International Women’s day celebrates female entrepreneurs

Today is International Women’s Day! Thanks and congratulations to all the mothers, wives, sisters, girls and ladies out there. To celebrate this day we have a guest post from Magali Seng on “Women Entrepreneurship”. Born in France, educated in the UK and now working in a start-up in Canada, Magali is amply qualified to speak to all aspects of this celebratory day. Take it away Magali…

Women and entrepreneurship

By Magali Seng, Project Manager

Today is March 8th, and as you might have heard, it is International Women’s Day. You might wonder about the link between Women’s Day and Tech Entrepreneurship .  Actually the entrepreneurship’s world is getting more and more influenced by females. Even though it is hard to precisely determine the number of women entrepreneurs in Canada, Statistics Canada’s Labour Force Survey estimates that 910 000 women were self-employed in 2008. This represented 1/3 of self-employed people and 2 million jobs.

“Between 1998 and 2008, the number of self-employed women grew by 6.4 percent compared with 11-percent growth in male self-employment” (Canada’s Labour Force Survey, 2008).

Women have the reputation of starting businesses in the service area, but other sectors such as biotechnologies, robotics and manufacturing seem to gain their interest. Nevertheless, these businesses seem to experience slower growths, and lower exportation and financing levels than men’s.

In general though, men are still more numerous in entrepreneurship than women and their proportion increases more than women’s, but you also need to consider that they started way earlier. Women had to go through many emancipation steps before they could actually reach the point where they are legally and culturally allowed and psychologically free to involve themselves in such a venture as entrepreneurship.

Being an entrepreneur involves many commitments. It also implies credibility towards partners of any kind. Just like the ceiling of glass that prevents women from reaching companies’ top positions, the entrepreneur’s world also seems to suffer from a lack of women. Actually women entrepreneurs provide our societies with additional value.

There are good reasons for women to be self-reliant and start their business.

Throughout the evolution of mankind, women have developed behaviours and qualities that finally enable them to be good entrepreneurs.

Women in general tend to consider risks at a much higher level than men. They do not act as recklessly as them. This of course may be a brake to business if too extreme, but it might prevent also prevent a start-up from falling apart.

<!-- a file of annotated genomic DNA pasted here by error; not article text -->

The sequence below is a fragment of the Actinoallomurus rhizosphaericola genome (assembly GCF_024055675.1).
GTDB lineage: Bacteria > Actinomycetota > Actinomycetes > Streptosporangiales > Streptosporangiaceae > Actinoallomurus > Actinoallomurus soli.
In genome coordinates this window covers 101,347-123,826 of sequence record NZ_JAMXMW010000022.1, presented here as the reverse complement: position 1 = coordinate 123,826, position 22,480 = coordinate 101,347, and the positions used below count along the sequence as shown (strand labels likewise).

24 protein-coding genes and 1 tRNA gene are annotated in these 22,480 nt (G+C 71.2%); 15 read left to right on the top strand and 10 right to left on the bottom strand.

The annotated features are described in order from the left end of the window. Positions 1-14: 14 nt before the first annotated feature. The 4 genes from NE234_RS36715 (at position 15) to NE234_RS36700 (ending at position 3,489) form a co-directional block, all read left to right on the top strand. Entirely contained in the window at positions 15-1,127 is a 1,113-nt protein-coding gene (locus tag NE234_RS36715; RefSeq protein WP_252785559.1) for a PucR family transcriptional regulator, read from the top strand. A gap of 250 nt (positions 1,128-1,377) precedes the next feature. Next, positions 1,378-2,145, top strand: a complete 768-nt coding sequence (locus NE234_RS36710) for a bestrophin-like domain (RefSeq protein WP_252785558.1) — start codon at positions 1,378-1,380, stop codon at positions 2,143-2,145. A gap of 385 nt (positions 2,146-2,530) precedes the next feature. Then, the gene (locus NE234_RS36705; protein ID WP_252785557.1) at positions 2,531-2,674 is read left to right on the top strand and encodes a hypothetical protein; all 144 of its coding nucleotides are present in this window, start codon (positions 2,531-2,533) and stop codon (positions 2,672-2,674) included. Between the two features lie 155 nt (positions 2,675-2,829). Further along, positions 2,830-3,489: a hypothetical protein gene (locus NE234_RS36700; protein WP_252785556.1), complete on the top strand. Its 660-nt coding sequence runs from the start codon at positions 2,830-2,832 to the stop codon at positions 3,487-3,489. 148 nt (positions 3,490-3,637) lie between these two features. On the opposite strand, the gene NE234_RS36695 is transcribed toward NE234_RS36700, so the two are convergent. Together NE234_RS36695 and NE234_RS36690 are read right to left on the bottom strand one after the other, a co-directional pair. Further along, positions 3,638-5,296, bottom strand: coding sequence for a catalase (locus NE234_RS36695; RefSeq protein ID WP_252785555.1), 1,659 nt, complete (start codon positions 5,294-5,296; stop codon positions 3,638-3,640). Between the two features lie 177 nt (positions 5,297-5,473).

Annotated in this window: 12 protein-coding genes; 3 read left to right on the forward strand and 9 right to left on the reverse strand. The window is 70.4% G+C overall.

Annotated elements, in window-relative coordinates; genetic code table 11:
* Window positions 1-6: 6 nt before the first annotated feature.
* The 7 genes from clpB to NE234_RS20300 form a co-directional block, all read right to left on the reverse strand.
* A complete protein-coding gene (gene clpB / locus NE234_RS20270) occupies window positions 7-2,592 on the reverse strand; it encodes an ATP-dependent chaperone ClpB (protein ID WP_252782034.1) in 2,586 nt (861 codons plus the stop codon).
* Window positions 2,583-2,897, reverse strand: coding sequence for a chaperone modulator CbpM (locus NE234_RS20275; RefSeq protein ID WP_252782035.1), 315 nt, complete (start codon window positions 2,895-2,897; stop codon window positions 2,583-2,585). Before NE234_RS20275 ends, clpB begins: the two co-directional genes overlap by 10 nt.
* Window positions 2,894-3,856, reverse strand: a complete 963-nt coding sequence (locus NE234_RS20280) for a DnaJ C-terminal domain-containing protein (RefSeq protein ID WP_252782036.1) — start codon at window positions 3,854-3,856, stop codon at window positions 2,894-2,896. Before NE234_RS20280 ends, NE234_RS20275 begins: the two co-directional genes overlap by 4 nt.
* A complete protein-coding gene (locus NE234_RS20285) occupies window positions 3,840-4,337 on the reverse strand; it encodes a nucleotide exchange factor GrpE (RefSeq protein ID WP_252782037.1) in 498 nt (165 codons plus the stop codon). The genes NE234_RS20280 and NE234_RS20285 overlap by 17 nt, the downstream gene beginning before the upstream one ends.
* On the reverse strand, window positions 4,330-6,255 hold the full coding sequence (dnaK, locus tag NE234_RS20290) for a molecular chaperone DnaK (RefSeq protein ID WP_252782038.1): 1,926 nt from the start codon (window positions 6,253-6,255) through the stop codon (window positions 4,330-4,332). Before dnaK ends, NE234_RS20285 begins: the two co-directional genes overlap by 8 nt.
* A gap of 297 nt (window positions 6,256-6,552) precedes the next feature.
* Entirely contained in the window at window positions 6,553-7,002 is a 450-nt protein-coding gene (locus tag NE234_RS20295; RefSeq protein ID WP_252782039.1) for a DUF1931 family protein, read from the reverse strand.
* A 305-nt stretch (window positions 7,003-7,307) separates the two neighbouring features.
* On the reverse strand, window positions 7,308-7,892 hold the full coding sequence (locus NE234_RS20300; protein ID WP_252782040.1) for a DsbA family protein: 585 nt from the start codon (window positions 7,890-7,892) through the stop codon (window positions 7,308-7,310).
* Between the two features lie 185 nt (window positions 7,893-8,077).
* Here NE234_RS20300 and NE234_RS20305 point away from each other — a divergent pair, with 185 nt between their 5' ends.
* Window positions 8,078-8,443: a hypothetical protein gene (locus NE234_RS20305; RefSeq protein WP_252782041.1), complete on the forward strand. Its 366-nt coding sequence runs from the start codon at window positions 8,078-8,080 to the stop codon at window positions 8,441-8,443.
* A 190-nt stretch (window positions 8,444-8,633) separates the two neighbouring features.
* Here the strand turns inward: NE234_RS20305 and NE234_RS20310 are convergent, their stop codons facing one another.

Also, communication is a quality that they tend to develop more than men. This allows them to build good relationships with partners (commercial and financial) and customers. As they have to prove credibility much more than men, they also need to use their communicative skills to build stronger social networks; this is a hard to measure skill, but nevertheless very valuable.

Another particular and precious quality when running one’s own business is creativity. Creativity is THE weapon to remain competitive and market-attractive. In this area too, women seem to take the lead. They invent and create. Rationality is important but creativity is the small thing that makes the difference.

Today, many resources are available to women only to help them start their own business: check the Women in Business Resources for a list of different programs and loans, join the Facebook page of Women Entrepreneurs of Canada (WEC), consult the Women in Business Info-Guide or log on to the Women of Influence website for more informations.

To finish I would like to add another quality that women had to develop over time, being obligated to play on many fields at the same time in their everyday life: multi-tasking. I would even say that this quality scores the most points in the comparison of men versus women in entrepreneurship. Being an entrepreneur means doing almost everything… often at the same time! Focusing on many tasks and still being able to perform is tricky. Most women are relatively good at that.

However there remain some issues that have to be overcome. Women still have many roles to play. They are women, mothers, wives, cooks and housekeepers. Even if many steps could be made toward further emancipation –and many have already been made! -, it takes time to change roles in a society. I would even add that women are not ready to give up completely their different roles. A lot of women still feel the need to put their careers into brackets to take care of their children, and are willing to find a balance between professional and private life, more than men do. Life priorities often differ from men to women.

To conclude I would say that more efforts need to be madeto get rid of prejudices and encourage women to enter into the wild world of entrepreneurship. They will find out that they are just as able as men to change things and make the world a better place!

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